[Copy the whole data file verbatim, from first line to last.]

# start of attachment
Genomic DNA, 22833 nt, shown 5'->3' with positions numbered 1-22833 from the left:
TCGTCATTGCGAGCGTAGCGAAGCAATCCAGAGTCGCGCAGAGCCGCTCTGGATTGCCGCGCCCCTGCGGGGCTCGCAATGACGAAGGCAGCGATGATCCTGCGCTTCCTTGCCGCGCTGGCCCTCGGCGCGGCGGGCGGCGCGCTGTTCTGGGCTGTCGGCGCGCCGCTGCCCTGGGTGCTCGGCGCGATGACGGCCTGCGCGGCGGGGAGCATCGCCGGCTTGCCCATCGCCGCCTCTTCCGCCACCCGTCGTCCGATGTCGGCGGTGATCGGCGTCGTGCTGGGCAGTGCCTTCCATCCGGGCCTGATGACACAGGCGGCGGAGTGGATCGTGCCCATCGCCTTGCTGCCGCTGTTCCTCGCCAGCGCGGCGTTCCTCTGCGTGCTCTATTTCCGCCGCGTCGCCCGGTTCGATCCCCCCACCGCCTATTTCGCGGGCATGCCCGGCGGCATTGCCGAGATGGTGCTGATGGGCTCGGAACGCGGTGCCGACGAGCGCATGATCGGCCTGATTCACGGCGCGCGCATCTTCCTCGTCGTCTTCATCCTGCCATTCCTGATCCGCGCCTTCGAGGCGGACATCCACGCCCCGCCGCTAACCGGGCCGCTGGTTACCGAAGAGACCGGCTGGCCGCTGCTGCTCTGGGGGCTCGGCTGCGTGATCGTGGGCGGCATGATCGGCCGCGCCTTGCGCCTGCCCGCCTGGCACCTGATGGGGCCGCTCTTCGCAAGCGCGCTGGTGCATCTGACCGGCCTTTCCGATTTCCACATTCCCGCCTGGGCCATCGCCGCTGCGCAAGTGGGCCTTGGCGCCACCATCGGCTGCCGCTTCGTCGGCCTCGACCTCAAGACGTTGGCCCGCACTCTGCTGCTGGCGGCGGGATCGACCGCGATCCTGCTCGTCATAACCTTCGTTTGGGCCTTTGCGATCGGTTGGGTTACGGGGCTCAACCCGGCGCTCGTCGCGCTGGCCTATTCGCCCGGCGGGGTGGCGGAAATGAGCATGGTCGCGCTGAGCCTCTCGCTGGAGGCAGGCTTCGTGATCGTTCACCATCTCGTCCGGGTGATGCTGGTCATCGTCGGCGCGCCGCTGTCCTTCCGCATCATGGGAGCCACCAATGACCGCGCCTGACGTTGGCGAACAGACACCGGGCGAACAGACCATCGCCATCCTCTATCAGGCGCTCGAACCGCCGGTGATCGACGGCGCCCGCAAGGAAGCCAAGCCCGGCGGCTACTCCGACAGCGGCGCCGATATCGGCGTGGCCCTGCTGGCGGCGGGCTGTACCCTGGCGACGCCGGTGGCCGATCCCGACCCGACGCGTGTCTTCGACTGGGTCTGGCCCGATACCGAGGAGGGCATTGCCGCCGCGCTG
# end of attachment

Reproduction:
Genomic DNA, 22833 nt, shown 5'->3' with positions numbered 1-22833 from the left:
TCGTCATTGCGAGCGTAGCGAAGCAATCCAGAGTCGCGCAGAGCCGCTCTGGATTGCCGCGCCCCTGCGGGGCTCGCAATGACGAAGGCAGCGATGATCCTGCGCTTCCTTGCCGCGCTGGCCCTCGGCGCGGCGGGCGGCGCGCTGTTCTGGGCTGTCGGCGCGCCGCTGCCCTGGGTGCTCGGCGCGATGACGGCCTGCGCGGCGGGGAGCATCGCCGGCTTGCCCATCGCCGCCTCTTCCGCCACCCGTCGTCCGATGTCGGCGGTGATCGGCGTCGTGCTGGGCAGTGCCTTCCATCCGGGCCTGATGACACAGGCGGCGGAGTGGATCGTGCCCATCGCCTTGCTGCCGCTGTTCCTCGCCAGCGCGGCGTTCCTCTGCGTGCTCTATTTCCGCCGCGTCGCCCGGTTCGATCCCCCCACCGCCTATTTCGCGGGCATGCCCGGCGGCATTGCCGAGATGGTGCTGATGGGCTCGGAACGCGGTGCCGACGAGCGCATGATCGGCCTGATTCACGGCGCGCGCATCTTCCTCGTCGTCTTCATCCTGCCATTCCTGATCCGCGCCTTCGAGGCGGACATCCACGCCCCGCCGCTAACCGGGCCGCTGGTTACCGAAGAGACCGGCTGGCCGCTGCTGCTCTGGGGGCTCGGCTGCGTGATCGTGGGCGGCATGATCGGCCGCGCCTTGCGCCTGCCCGCCTGGCACCTGATGGGGCCGCTCTTCGCAAGCGCGCTGGTGCATCTGACCGGCCTTTCCGATTTCCACATTCCCGCCTGGGCCATCGCCGCTGCGCAAGTGGGCCTTGGCGCCACCATCGGCTGCCGCTTCGTCGGCCTCGACCTCAAGACGTTGGCCCGCACTCTGCTGCTGGCGGCGGGATCGACCGCGATCCTGCTCGTCATAACCTTCGTTTGGGCCTTTGCGATCGGTTGGGTTACGGGGCTCAACCCGGCGCTCGTCGCGCTGGCCTATTCGCCCGGCGGGGTGGCGGAAATGAGCATGGTCGCGCTGAGCCTCTCGCTGGAGGCAGGCTTCGTGATCGTTCACCATCTCGTCCGGGTGATGCTGGTCATCGTCGGCGCGCCGCTGTCCTTCCGCATCATGGGAGCCACCAATGACCGCGCCTGACGTTGGCGAACAGACACCGGGCGAACAGACCATCGCCATCCTCTATCAGGCGCTCGAACCGCCGGTGATCGACGGCGCCCGCAAGGAAGCCAAGCCCGGCGGCTACTCCGACAGCGGCGCCGATATCGGCGTGGCCCTGCTGGCGGCGGGCTGTACCCTGGCGACGCCGGTGGCCGATCCCGACCCGACGCGTGTCTTCGACTGGGTCTGGCCCGATACCGAGGAGGGCATTGCCGCCGCGCTG